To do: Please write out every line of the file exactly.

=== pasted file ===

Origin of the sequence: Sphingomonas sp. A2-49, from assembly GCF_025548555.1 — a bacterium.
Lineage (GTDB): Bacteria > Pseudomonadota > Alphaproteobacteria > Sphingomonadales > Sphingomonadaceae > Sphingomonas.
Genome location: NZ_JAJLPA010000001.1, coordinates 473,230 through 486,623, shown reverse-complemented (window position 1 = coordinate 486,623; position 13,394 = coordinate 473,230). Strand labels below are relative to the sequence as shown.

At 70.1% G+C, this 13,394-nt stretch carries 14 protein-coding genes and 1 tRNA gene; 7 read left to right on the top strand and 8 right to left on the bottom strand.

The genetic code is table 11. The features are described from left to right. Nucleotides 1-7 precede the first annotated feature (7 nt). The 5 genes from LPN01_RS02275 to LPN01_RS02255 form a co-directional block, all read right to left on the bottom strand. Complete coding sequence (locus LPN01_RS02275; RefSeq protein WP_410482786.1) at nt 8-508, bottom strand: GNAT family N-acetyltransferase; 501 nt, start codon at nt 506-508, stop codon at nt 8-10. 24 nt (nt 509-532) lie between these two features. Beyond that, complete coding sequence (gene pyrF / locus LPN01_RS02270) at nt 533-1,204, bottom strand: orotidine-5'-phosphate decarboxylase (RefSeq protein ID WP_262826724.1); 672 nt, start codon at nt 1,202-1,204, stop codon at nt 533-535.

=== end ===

Origin of the sequence: Sphingomonas sp. A2-49, from assembly GCF_025548555.1 — a bacterium.
Lineage (GTDB): Bacteria > Pseudomonadota > Alphaproteobacteria > Sphingomonadales > Sphingomonadaceae > Sphingomonas.
Genome location: NZ_JAJLPA010000001.1, coordinates 473,230 through 486,623, shown reverse-complemented (window position 1 = coordinate 486,623; position 13,394 = coordinate 473,230). Strand labels below are relative to the sequence as shown.

At 70.1% G+C, this 13,394-nt stretch carries 14 protein-coding genes and 1 tRNA gene; 7 read left to right on the top strand and 8 right to left on the bottom strand.

The genetic code is table 11. The features are described from left to right. Nucleotides 1-7 precede the first annotated feature (7 nt). The 5 genes from LPN01_RS02275 to LPN01_RS02255 form a co-directional block, all read right to left on the bottom strand. Complete coding sequence (locus LPN01_RS02275; RefSeq protein WP_410482786.1) at nt 8-508, bottom strand: GNAT family N-acetyltransferase; 501 nt, start codon at nt 506-508, stop codon at nt 8-10. 24 nt (nt 509-532) lie between these two features. Beyond that, complete coding sequence (gene pyrF / locus LPN01_RS02270) at nt 533-1,204, bottom strand: orotidine-5'-phosphate decarboxylase (RefSeq protein ID WP_262826724.1); 672 nt, start codon at nt 1,202-1,204, stop codon at nt 533-535.